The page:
This article explores certain problematic aspects of the Supreme Court's modern First Amendment doctrine through the lens of the Court's 2010 decision in Christian Legal Society v. Martinez. In Martinez the Court upheld a decision by Hastings College of the Law, a public law school, to deny official recognition to a religious student group because the group excluded students based on their religion and sexual orientation. Applying free speech doctrine, the Court found that the Hastings's decision and the policy underlying it were reasonable, viewpoint-neutral restrictions on speech in a limited public forum. While the result reached by the Martinez Court is defensible, I argue that its analysis is entirely misguided. In particular, I point out that at its heart, the Martinez case was not a dispute about free speech at all; it was rather a dispute about freedom of association, and in particular about the right of Christian Legal Society ("CLS") members to choose who they wished to associate with. Seen in this light, the Court casual treatment of CLS's claims was indefensible. Nonetheless, I conclude that the result reached by the Court is basically correct. This is because the claim made by CLS, that it was constitutionally entitled to be a "Registered Student Organization" at Hastings with a right to use the Hastings name and to obtain funding from Hastings, is inconsistent with the underlying First Amendment associational right invoked by CLS. In short, I argue that the freedom of association protected by the Constitution must be understood, given its purposes, to be a right to form associations autonomous from the state. However, this requirement of autonomy cannot be reconciled with claims to state sponsorship and funding, and so the latter cannot be part of the First Amendment right. I conclude, however, by arguing that if CLS had brought an independent claim for access to Hastings's facilities, including use of on-campus meeting spaces and communications systems such as email, CLS should have prevailed. This is because while freedom of association does not incorporate a right to public sponsorship or financial support, it does include a qualified right to use otherwise available, government-owned public spaces.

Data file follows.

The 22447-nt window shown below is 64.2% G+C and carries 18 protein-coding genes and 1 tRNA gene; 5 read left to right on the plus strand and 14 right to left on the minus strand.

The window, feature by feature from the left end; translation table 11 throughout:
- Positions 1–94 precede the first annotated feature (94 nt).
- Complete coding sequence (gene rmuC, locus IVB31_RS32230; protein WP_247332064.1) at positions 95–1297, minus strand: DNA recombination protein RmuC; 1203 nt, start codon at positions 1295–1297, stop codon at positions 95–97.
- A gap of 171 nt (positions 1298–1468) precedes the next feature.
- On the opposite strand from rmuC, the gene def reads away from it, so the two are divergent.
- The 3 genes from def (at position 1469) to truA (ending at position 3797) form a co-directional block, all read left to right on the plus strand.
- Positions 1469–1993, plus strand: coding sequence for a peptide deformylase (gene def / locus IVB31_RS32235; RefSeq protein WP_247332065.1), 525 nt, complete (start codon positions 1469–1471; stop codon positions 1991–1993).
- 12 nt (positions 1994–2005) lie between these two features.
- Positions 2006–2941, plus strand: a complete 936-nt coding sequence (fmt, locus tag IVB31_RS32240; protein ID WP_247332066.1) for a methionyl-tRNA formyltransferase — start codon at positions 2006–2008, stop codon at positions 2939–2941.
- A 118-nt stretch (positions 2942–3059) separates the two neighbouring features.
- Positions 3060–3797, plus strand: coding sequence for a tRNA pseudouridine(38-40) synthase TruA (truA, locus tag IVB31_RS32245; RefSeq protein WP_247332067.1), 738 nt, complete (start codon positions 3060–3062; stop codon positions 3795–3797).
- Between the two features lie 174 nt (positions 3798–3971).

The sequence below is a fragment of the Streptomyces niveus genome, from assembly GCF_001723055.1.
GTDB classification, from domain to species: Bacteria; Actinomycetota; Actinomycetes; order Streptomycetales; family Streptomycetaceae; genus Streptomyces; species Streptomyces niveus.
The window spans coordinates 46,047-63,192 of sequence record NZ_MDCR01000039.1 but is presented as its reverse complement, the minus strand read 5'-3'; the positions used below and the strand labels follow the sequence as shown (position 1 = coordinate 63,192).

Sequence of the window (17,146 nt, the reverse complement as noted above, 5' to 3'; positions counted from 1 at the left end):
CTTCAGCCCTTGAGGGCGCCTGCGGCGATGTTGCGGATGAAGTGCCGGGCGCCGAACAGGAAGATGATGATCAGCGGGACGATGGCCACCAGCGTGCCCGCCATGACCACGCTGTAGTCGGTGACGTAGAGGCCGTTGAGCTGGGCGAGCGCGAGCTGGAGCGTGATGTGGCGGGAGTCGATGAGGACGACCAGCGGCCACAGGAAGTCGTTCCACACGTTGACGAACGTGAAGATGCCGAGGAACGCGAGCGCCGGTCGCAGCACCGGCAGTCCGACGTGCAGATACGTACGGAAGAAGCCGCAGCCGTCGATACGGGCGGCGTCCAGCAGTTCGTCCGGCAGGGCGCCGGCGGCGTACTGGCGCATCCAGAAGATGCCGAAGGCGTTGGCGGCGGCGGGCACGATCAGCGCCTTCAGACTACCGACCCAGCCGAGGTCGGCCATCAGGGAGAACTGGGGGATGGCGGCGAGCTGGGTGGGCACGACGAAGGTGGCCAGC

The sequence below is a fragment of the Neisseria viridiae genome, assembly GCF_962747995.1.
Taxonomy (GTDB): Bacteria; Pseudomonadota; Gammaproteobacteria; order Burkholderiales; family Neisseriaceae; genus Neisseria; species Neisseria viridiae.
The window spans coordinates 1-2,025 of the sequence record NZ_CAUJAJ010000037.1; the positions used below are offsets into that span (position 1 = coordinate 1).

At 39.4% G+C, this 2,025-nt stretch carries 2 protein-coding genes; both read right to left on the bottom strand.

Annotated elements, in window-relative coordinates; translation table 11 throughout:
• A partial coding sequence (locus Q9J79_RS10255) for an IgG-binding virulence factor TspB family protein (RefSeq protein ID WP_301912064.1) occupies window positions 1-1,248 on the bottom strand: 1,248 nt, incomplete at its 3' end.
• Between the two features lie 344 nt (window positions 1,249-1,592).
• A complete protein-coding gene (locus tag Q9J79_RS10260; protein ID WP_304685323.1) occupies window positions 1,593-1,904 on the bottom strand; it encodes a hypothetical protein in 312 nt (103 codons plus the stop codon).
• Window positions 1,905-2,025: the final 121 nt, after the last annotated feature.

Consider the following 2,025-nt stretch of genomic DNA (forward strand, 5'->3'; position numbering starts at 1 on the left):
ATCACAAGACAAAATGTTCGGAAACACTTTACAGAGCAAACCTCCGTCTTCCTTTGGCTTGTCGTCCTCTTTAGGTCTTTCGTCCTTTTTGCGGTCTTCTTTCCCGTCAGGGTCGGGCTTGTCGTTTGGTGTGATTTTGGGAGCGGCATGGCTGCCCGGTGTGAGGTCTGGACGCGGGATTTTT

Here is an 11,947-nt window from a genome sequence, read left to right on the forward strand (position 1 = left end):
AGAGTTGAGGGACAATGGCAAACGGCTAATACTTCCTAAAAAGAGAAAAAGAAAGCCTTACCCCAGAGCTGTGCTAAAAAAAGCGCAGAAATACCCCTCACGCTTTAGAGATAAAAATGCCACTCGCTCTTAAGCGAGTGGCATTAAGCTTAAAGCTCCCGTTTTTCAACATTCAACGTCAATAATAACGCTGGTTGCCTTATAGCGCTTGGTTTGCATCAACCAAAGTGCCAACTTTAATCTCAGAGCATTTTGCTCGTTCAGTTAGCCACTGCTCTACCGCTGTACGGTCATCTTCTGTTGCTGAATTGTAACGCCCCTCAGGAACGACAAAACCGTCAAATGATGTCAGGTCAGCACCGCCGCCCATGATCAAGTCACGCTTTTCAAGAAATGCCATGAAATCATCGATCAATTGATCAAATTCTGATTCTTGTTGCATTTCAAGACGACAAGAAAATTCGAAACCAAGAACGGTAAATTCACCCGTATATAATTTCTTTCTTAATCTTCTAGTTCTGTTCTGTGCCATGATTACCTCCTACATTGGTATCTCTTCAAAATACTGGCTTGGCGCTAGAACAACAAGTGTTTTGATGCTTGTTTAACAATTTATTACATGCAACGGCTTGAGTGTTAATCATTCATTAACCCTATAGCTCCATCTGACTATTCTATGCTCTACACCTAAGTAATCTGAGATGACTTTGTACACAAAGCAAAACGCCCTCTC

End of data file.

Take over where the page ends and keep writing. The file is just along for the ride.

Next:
Associations and Forums: Situating CLS v. Martinez,
38 Hastings Const. L.Q. 543
Available at: https://repository.uchastings.edu/hastings_constitutional_law_quaterly/vol38/iss3/3